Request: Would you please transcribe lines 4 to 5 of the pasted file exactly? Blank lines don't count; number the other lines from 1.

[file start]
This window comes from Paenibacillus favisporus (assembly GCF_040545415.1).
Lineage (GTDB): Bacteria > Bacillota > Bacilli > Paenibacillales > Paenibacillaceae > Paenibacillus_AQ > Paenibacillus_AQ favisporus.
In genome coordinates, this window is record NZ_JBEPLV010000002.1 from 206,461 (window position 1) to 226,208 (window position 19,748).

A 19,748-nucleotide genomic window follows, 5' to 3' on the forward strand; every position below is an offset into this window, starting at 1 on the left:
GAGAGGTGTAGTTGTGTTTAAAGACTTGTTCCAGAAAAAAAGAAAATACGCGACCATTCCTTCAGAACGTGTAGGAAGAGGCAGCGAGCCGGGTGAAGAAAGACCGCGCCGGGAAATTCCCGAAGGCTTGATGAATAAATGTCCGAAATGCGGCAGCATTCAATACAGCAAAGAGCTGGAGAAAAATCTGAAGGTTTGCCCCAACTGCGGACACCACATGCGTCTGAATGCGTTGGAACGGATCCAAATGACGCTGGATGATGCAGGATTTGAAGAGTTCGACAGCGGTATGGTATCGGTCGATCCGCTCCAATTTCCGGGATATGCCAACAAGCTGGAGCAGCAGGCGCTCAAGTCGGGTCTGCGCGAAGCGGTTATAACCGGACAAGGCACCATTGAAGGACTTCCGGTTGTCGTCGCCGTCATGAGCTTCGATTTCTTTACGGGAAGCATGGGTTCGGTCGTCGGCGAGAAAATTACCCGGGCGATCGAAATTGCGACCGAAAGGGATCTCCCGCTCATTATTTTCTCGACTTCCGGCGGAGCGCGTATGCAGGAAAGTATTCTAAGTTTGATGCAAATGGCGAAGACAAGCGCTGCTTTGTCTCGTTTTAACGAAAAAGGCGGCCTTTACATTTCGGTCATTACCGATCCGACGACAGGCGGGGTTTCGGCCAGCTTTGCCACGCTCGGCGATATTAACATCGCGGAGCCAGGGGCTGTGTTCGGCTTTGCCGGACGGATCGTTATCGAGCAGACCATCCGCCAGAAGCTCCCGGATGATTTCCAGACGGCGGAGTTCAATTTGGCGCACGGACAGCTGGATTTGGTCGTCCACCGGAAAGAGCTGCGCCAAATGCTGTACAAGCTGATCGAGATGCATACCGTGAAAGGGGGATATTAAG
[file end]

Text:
A 19,748-nucleotide genomic window follows, 5' to 3' on the forward strand; every position below is an offset into this window, starting at 1 on the left:
GAGAGGTGTAGTTGTGTTTAAAGACTTGTTCCAGAAAAAAAGAAAATACGCGACCATTCCTTCAGAACGTGTAGGAAGAGGCAGCGAGCCGGGTGAAGAAAGACCGCGCCGGGAAATTCCCGAAGGCTTGATGAATAAATGTCCGAAATGCGGCAGCATTCAATACAGCAAAGAGCTGGAGAAAAATCTGAAGGTTTGCCCCAACTGCGGACACCACATGCGTCTGAATGCGTTGGAACGGATCCAAATGACGCTGGATGATGCAGGATTTGAAGAGTTCGACAGCGGTATGGTATCGGTCGATCCGCTCCAATTTCCGGGATATGCCAACAAGCTGGAGCAGCAGGCGCTCAAGTCGGGTCTGCGCGAAGCGGTTATAACCGGACAAGGCACCATTGAAGGACTTCCGGTTGTCGTCGCCGTCATGAGCTTCGATTTCTTTACGGGAAGCATGGGTTCGGTCGTCGGCGAGAAAATTACCCGGGCGATCGAAATTGCGACCGAAAGGGATCTCCCGCTCATTATTTTCTCGACTTCCGGCGGAGCGCGTATGCAGGAAAGTATTCTAAGTTTGATGCAAATGGCGAAGACAAGCGCTGCTTTGTCTCGTTTTAACGAAAAAGGCGGCCTTTACATTTCGGTCATTACCGATCCGACGACAGGCGGGGTTTCGGCCAGCTTTGCCACGCTCGGCGATATTAACATCGCGGAGCCAGGGGCTGTGTTCGGCTTTGCCGGACGGATCGTTATCGAGCAGACCATCCGCCAGAAGCTCCCGGATGATTTCCAGACGGCGGAGTTCAATTTGGCGCACGGACAGCTGGATTTGGTCGTCCACCGGAAAGAGCTGCGCCAAATGCTGTACAAGCTGATCGAGATGCATACCGTGAAAGGGGGATATTAAG